I must position myself as a researcher and discuss my interest in books that depict undocumented immigrants. I am a Mexican American. I was born and raised in Los Angeles, California. Both my parents were born in Mexico. My father came into this country as a seven-year old undocumented youth. He and his family fled the Mexican Revolution and sought a life of peace in the United States. My father and his family came into this country when the borders were considered open and before the term "illegal alien" was used. His family established residency as Californians, worked on the railroad, in furniture manufacturing and as gardeners. My father attended Los Angeles public school through eighth grade, began working and did not become a naturalized citizen until after he had enlisted in the army during World War II, spent four years fighting in the European campaign as an infantryman and was twice wounded in battle. As a U.S. citizen he returned to Mexico, married my mother and brought her to the U.S. legally. My father rarely spoke of his journey from Zacatecas, Mexico to California perhaps because he was a young boy and his recollection was not clear. He did tell one story but it focused on fleeing Mexico not the journey north. He told us how they fled with his aunt and cousins and that his aunt was pregnant at the time. A Mexican soldier thinking she was hiding something of value under her dress took the butt of a rifle and jammed it violently into his aunt's midsection to make sure she was indeed pregnant. Perhaps the long arduous journey north paled in comparison to fleeing the horrors of the revolution and war. While my father did not talk much about his journey north the elementary students I taught often shared their harrowing stories of border crossing with me. They would tell me bits and pieces of their story before, during or after school until I had a thorough picture of what they went through or they felt they had shared enough. I have friends who were or currently are undocumented and they too have described the arduous and dangerous journey north as well as their reasons for leaving their home country. I brought all of these stories and information on "undocumentedness" to the reading of the young adult texts focused in this paper.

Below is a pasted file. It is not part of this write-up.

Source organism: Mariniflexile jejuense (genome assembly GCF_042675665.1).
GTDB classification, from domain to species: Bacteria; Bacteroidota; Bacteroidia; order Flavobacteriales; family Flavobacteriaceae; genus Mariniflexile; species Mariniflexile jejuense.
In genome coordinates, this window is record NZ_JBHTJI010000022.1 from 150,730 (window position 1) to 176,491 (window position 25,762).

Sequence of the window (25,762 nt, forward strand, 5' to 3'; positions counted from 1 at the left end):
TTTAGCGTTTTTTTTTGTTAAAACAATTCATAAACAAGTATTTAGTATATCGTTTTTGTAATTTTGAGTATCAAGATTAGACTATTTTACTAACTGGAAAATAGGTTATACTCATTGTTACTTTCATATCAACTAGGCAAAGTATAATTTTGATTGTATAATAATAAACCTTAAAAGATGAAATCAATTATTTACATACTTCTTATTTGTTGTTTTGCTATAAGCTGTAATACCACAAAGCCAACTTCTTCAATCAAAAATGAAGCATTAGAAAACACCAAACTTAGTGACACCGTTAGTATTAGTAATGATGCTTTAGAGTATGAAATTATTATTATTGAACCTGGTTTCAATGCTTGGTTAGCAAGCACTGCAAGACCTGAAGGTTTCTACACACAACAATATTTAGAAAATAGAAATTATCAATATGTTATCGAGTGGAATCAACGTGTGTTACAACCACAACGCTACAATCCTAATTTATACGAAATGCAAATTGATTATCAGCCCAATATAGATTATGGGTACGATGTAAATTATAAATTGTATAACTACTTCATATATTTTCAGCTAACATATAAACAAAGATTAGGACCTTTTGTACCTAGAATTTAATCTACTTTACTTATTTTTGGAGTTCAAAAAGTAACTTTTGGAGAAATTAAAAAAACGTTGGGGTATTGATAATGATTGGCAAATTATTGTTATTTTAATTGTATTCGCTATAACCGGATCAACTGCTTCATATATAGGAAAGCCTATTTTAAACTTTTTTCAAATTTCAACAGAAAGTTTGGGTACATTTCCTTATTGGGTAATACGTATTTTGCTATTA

Critical Multicultural Analysis (CMA) as defined by Botelho & Rudman (2009) uses a critical stance to examine text within a cultural, historical and linguistic context and a multicultural lens to view the multiple world views and histories embedded in texts and brought forward by the reader. CMA was used as a conceptual frame to closely analyze and interrogate the selected works of fiction. CMA according to Johnson and Gasiewicz (2017) "is an important tool for text analysis that compels readers to examine representations of power, authenticity, accuracy, and the sociopolitical and historical context present in the narrative" (p. 29). Furthermore, CMA provides an analytical lens that demands close scrutiny of whose story is told, how it's told and the power relations that are established, how identity develops, language is used and issues of social justice are situated within and beyond the literature (Botelho & Rudman, 2009). CMA can highlight how power is introduced and used in young adult literature dissecting how characters are situated, and portrayed through language and descriptive interactions. Botelho and Rudman 2009 argue that CMA "requires examination of the historical, sociopolitical, and discursive forces that have constructed these texts" (p. 120). In order to do this an examination of how dominant ideologies and political and social discourses are interwoven overtly and subliminally in texts is required. To begin this process a discussion of the terms illegal alien/illegal immigrant versus undocumented immigrant/youth is needed.
Illegal Alien vs Undocumented Immigrant
Throughout this paper, unless quoting Trump, the federal immigration laws (who still use the term illegal alien) or the selected text, I chose to use the word undocumented immigrant or undocumented youth. According to Chomsky (2014),
The 1924 law, in addition to establishing the quota system, created the concept of illegality by making entry without inspection illegal, and making deportability permanent by eliminating the statute of limitations. Before 1924, what made a person deportable was his or her membership in an excluded class; furthermore, after the person had been in the country for a period of time, his or her presence became legal despite prior excludability. Now, a person who entered without inspection could be, technically, "illegal" (pp 45). Chomsky also notes that the term "illegal" immigrant did not apply to Mexicans who were not considered immigrants but migrants who could cross the border easily until 1965 when equal quotas were imposed on all countries and the terms illegal alien and illegal immigrants became part of the legal and social lexicon. There have been efforts dating back to the 1990s to eliminate the use of...